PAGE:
In my sophomore year of Bible college, my dorm section Resident Assistant (older student in charge of the dorm section, which included about 20 guys) asked me if he and I could become accountability partners. I had heard of such a thing, but didn’t really know much about it. The Resident Assistant, Chris, was a senior, and I looked up to him, so I was interested in what this accountability partnership would mean. He explained that it came up in one of his classes, or maybe in a book he was reading, and he wanted to try it. Here’s how it worked: we would each write a list of questions that we wanted the other person to ask us weekly. Then when we would meet, we go through the lists and pray together, seeking to encourage one another to be more faithful disciples of Jesus.
At the time, I was newly seeking to know Jesus better and follow his ways in my life, so I was 100% on board. We each wrote out questions on paper, trying to focus on areas of life that are important to all disciples, as well as areas that were unique areas of struggle for each of us. The list included questions about how we were doing with having consistent Bible study, prayer, and how we were doing academically. We added questions about how we were handling our finances and our dating relationships. We asked each other about lust and pornography, and about media like TV. In other words, we were seeking to live a life of purity, flowing with the Fruits of the Spirit. I think each list had 15-20 questions, and we would ask them to each other one by one every week. The listed concluded with the same final question: Did you lie to me about anything? Then we kept the other person’s list in our Bibles as a bookmark reminder to pray for the other each day.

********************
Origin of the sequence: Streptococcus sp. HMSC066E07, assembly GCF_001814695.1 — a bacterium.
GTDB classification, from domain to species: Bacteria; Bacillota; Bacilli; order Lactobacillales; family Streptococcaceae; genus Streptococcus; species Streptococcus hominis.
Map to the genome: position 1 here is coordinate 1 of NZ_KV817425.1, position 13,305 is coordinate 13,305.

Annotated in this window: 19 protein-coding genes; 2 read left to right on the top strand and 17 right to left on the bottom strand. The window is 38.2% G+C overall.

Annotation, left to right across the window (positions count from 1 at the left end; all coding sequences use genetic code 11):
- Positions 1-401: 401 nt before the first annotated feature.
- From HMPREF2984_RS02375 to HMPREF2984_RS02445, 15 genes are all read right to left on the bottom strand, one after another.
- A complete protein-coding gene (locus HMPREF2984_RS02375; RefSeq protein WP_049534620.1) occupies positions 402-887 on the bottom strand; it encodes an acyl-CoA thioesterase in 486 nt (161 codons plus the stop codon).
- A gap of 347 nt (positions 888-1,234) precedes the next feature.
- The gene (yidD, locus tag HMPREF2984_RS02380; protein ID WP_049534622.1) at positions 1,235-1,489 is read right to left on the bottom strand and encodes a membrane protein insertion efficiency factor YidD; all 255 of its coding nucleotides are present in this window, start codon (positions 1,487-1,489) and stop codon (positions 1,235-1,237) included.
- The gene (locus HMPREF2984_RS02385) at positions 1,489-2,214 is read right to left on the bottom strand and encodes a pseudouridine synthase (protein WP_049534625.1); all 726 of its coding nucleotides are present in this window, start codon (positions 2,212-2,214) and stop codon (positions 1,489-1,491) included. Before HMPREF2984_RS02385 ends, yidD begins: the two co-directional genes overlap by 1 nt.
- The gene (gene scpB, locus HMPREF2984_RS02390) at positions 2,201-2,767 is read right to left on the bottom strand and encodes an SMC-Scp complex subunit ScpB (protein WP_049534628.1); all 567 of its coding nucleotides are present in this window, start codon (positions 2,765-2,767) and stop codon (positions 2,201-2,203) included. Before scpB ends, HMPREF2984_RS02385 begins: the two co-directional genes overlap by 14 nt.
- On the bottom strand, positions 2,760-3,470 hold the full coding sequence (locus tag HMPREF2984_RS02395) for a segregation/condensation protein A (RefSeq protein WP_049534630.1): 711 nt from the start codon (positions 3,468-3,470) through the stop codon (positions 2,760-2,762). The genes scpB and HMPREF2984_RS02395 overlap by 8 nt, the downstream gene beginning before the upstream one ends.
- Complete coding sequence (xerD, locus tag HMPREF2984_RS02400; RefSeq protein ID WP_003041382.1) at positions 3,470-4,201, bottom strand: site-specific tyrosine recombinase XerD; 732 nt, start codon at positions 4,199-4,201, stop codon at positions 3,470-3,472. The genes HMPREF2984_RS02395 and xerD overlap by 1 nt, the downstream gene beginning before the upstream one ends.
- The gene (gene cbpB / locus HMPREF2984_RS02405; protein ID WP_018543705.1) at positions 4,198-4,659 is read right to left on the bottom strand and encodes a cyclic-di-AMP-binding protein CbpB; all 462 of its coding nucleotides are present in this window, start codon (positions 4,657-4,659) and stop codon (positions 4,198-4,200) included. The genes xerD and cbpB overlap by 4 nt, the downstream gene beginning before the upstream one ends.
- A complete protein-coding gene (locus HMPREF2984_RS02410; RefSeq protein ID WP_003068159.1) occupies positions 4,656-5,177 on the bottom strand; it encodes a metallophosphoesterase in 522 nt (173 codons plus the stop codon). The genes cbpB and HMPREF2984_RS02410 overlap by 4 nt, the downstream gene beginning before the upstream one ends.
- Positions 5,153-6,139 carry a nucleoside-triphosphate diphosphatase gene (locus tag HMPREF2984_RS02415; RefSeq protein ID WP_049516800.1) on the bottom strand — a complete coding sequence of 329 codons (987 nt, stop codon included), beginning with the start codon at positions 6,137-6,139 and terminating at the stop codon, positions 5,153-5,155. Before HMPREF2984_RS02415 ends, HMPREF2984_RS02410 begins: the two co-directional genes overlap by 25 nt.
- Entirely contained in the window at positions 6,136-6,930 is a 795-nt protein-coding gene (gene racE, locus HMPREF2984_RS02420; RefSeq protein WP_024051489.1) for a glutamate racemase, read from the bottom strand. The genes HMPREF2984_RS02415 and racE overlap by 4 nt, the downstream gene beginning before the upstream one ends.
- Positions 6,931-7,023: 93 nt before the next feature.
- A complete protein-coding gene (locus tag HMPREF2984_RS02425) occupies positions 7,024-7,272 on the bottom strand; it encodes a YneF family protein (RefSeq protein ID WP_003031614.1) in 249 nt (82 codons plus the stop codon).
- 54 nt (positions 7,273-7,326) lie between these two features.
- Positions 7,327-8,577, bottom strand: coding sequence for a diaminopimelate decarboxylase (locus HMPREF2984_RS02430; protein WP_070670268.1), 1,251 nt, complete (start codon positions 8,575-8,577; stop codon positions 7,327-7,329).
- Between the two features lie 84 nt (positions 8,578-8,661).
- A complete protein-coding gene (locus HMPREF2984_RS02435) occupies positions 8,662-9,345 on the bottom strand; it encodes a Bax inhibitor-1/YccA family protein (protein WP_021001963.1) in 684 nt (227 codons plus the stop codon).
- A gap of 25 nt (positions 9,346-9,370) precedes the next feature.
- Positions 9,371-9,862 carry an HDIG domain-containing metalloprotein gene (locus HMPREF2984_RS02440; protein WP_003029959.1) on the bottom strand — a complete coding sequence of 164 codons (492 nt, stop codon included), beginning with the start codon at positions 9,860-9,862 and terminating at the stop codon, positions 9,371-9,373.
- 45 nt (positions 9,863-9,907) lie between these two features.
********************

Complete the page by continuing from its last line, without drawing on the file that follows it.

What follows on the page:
That kind of deep, relational accountability has been so meaningful and formative in my life. In fact, Chris and I continue to meet for accountability and prayer to this day, nearly 30 years later. We don’t meet every week, and we don’t have lists anymore. Instead, the Q & A is incorporated in our discussion. Chris shares his joys and struggles with me, and I share mine with him. Then we pray, right there in the car, usually in the parking lot of the restaurant. We also text frequently between face-to-face meetings, which are now about once every other month.
As you read that story of Chris and me, how does that sound to you? Do you need that kind of accountability in your life? Do you think maybe you don’t need that? This coming week we continue our study of the prophet Ezekiel, and I will attempt to make the case that we all need accountability in our lives. Check out Ezekiel 3:16-27 ahead of time to see for yourself, then I’ll look forward to discussing it with you on the passage next week.